Sadly, many seniors who commit suicide attempted to get help. One study showed 20% saw a doctor the day they died, 40% the week they died and 70% during the same month as committing suicide, but their depression was still not detected and treated (NAME, 2009). Communities can help homebound seniors who do not have others available. Emeritus Senior Living is the largest senior living resident community in the United States. This company has created a team of volunteers who visit community-dwelling seniors surrounding their centers.

They realize there is a need to reach out and visit hose seniors to address their depression issues. The volunteer team is called Blusterers and the main focus of their volunteer time is around the holidays when they see a rise in the depression level among seniors. Depressed seniors are either missing the companionship of a lost loved one, or feeling the pains of being homebound and not able to visit family. Budgie Impart, Executive Vice President of Quality Services for Emeritus said: “From experience, we know that for seniors, this time of year can be a trigger.

Increased hours of darkness can lower their spirits. On top of that, they may be thinking about how the inability o travel will keep them from spending the holidays with family. For those who have lost spouses or others dear to them, they might be worrying about getting through seasonal festivities without their loved ones at their side. ” (Impart, 2013) To ease this pain, the Blusterers have successfully engaged seniors to participate in programs that improve their health both mentally and physically at their community centers. This group goes beyond just inviting seniors to participate in their programs.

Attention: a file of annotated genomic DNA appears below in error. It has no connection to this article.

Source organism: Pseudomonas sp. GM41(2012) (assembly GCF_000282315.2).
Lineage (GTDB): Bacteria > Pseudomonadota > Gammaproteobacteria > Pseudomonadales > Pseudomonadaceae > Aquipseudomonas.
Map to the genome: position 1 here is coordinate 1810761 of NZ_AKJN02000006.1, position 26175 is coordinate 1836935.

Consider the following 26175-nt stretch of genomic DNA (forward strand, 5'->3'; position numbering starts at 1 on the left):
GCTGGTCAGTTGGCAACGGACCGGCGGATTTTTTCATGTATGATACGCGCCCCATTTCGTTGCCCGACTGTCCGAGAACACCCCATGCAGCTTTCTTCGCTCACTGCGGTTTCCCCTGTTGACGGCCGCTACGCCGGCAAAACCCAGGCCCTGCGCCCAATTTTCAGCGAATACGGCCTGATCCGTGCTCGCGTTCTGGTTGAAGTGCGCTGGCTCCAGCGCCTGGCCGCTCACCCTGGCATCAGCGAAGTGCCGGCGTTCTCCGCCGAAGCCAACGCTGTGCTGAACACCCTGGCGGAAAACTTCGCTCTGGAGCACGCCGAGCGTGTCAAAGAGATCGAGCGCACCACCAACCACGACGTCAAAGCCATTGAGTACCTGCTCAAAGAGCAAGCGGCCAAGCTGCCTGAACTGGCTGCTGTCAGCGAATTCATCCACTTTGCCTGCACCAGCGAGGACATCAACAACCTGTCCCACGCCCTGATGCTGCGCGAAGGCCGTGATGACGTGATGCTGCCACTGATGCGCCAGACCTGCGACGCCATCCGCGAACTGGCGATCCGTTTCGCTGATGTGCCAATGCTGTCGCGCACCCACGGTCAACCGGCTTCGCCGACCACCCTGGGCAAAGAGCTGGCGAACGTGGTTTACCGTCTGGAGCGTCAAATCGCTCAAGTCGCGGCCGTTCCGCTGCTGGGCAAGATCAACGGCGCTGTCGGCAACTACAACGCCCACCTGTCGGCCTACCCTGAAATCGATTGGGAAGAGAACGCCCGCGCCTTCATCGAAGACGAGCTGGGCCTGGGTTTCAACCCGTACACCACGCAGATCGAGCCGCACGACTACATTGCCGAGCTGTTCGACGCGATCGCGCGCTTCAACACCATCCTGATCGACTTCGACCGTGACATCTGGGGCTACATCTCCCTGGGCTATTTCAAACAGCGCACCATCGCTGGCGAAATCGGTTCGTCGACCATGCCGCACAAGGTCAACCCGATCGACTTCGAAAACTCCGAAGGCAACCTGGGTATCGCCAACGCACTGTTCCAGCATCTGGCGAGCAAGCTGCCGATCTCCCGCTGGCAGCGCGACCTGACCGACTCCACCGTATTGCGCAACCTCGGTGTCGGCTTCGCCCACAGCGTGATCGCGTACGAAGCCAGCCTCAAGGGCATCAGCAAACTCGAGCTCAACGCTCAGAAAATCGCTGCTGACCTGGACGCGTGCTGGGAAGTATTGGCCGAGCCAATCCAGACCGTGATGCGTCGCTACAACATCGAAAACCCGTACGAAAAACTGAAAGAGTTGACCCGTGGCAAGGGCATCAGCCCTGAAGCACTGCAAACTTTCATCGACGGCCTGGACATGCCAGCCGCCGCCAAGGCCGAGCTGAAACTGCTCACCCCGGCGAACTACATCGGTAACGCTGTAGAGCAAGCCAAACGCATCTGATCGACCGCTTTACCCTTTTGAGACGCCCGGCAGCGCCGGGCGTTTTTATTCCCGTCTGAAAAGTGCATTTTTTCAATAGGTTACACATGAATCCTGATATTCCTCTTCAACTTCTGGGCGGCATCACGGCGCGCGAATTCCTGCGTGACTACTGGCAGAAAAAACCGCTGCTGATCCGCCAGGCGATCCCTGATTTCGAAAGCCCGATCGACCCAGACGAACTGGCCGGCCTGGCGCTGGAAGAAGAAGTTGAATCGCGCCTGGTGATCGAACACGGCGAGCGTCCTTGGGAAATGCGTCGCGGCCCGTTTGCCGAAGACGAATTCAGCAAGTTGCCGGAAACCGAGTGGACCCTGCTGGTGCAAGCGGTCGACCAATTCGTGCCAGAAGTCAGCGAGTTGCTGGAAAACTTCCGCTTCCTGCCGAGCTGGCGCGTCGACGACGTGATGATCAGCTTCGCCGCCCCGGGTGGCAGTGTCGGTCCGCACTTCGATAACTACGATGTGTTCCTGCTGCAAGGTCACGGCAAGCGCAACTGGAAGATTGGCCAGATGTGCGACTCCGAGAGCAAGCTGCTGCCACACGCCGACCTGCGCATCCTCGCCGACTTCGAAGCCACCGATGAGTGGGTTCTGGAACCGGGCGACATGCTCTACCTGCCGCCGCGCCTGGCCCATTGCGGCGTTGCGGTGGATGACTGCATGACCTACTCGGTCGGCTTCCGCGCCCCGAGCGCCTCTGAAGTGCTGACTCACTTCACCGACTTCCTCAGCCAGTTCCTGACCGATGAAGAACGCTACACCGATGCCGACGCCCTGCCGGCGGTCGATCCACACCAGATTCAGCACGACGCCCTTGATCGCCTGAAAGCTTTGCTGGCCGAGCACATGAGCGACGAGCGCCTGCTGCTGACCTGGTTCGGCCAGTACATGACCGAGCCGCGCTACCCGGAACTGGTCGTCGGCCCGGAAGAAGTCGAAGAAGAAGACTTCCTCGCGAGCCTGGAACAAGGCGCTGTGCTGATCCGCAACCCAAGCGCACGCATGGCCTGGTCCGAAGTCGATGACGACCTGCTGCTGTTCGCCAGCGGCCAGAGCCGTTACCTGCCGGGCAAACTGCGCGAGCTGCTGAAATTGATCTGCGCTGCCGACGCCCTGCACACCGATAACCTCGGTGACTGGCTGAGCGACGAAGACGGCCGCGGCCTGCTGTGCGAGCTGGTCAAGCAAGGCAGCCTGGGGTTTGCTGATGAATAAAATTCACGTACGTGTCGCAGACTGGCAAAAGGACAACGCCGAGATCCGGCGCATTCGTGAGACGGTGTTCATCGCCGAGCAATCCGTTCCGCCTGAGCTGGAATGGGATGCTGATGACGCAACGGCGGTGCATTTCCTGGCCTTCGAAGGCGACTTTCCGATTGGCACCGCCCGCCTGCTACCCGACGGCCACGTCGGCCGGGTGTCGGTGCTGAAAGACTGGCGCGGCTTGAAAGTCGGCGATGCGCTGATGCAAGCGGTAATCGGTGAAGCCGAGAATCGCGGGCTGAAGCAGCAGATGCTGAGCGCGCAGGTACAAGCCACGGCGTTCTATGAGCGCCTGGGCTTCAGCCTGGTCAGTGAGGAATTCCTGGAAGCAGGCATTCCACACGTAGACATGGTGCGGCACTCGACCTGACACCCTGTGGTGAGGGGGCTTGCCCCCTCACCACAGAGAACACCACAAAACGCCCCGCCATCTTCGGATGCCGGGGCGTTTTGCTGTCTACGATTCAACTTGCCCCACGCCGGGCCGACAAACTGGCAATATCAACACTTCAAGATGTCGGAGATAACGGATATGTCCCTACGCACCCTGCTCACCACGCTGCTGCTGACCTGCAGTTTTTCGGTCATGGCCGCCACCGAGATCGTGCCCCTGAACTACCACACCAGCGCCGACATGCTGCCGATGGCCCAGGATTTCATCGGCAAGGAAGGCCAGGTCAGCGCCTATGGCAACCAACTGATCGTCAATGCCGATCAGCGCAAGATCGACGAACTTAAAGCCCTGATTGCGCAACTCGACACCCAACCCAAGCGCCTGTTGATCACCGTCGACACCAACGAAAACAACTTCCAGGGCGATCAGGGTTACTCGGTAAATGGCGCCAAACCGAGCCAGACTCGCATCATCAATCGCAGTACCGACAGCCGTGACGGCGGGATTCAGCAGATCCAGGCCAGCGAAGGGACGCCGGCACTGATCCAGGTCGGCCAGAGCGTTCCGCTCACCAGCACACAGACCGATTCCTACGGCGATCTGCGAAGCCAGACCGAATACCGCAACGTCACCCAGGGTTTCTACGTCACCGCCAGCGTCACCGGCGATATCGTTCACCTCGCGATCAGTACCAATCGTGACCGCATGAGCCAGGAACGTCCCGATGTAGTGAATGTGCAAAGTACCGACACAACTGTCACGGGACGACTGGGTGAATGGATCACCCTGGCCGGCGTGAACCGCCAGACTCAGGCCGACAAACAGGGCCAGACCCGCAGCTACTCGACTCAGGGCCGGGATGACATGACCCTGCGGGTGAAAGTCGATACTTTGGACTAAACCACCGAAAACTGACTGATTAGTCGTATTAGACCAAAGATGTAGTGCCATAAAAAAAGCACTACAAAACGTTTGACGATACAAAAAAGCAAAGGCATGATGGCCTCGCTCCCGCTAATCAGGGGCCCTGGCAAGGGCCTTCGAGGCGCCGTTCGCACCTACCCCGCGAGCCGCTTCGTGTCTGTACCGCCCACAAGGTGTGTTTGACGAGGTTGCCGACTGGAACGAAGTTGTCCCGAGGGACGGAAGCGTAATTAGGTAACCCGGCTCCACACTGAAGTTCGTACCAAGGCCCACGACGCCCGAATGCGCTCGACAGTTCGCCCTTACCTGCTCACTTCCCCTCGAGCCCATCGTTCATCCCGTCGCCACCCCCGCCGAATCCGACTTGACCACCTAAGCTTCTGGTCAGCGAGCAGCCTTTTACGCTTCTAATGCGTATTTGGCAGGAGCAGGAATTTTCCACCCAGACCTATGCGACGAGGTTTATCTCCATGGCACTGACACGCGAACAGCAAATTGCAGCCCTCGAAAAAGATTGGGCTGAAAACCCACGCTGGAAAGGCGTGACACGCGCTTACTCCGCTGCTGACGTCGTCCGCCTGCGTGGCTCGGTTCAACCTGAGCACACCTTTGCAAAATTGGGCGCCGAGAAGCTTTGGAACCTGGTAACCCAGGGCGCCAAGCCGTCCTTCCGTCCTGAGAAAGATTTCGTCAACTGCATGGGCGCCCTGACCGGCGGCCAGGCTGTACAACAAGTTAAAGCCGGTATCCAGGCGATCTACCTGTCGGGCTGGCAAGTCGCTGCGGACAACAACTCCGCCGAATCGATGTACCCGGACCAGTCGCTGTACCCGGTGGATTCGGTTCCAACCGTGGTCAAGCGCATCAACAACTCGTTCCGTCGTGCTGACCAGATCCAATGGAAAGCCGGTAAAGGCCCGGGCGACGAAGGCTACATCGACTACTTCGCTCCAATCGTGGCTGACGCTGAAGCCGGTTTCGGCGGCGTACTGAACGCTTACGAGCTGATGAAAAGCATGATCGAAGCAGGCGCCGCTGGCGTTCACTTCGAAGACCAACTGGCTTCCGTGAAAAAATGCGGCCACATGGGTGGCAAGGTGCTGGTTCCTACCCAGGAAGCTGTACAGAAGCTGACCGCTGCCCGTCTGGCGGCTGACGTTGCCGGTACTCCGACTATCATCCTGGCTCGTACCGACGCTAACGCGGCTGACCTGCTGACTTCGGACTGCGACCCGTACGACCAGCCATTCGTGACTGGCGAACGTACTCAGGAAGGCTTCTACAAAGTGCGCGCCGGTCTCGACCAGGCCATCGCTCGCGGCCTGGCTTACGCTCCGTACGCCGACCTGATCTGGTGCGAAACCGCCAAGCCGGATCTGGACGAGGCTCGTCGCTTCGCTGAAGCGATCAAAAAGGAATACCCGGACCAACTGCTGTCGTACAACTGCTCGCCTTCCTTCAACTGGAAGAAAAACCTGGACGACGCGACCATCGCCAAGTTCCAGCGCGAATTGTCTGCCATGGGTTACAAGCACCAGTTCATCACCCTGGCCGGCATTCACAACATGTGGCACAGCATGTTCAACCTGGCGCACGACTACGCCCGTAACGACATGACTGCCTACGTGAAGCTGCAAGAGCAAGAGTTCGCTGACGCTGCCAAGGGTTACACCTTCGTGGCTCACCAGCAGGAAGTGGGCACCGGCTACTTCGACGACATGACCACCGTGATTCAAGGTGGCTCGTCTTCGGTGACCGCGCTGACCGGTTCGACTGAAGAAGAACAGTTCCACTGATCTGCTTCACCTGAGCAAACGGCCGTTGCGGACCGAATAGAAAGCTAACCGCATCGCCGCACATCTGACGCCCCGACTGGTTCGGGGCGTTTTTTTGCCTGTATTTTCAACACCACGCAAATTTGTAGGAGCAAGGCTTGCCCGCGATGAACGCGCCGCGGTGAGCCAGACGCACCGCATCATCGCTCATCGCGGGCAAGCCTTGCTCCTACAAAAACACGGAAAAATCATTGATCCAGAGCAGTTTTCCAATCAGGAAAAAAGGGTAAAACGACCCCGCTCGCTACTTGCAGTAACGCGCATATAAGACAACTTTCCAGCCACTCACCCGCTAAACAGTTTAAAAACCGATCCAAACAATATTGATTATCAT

They also visit area seniors in their homes to provide support, companionship, and ensure they are living in safe environments. In the past year, the Blusterers have made over 70,000 free home visits (Emeritus, 2013). Every community needs to replicate this effort for their neighborhood seniors. However, not all researchers agree that loneliness triggers depression. In a study conducted by Sleep Journal, doctors observe how traumatizing depression can be to the quality of life for a senior, but their study points to sleep disturbances as the cause of depression.

While a lack of sleep may be one factor in depression symptoms, the study stated that their research did not include community-dwelling elderly individuals (Janssen et al, 2010). For those living on their own, isolated from any social interaction, loneliness could be far worse in causing depression. A lack of sleep could, in turn, be caused by their depression which creates a vicious cycle and an unhealthy situation for anyone to experience. A senior companionship program should be supported by community volunteers to make sure these emotional needs are being met and seniors get relief.

Until the program is put into place, it is unknown what benefits can be discovered for both the elderly and the volunteer. Volunteering is the gift of an individual’s time and resources. Of course, communities benefit greatly from this sacrifice of time, but the volunteer gains many benefits too. Such benefits include obtaining a great sense of achievement, learning new skills, and gaining new friendships. Volunteering can also be a great way to inspire others to help. Mahatma Gandhi, a famous leader of the Indian nation, said, “The best way to find yourself is to lose yourself in the service of others. It is worth the time and effort of community volunteers to provide emotional support to the elderly, and it could supply an emotional benefit to each volunteer. Caring for he elderly is a responsibility the entire community can share and the benefits could be two-fold as it helps the elderly and the volunteers. Abraham Lincoln once stated, “In the end, it’s not the years in your life that count. It’s the life in your years. ” With a community volunteer program, a joyful life can be had by the aging population. Aging is unavoidable, but aging, along with loneliness and depression, does not have to be the norm.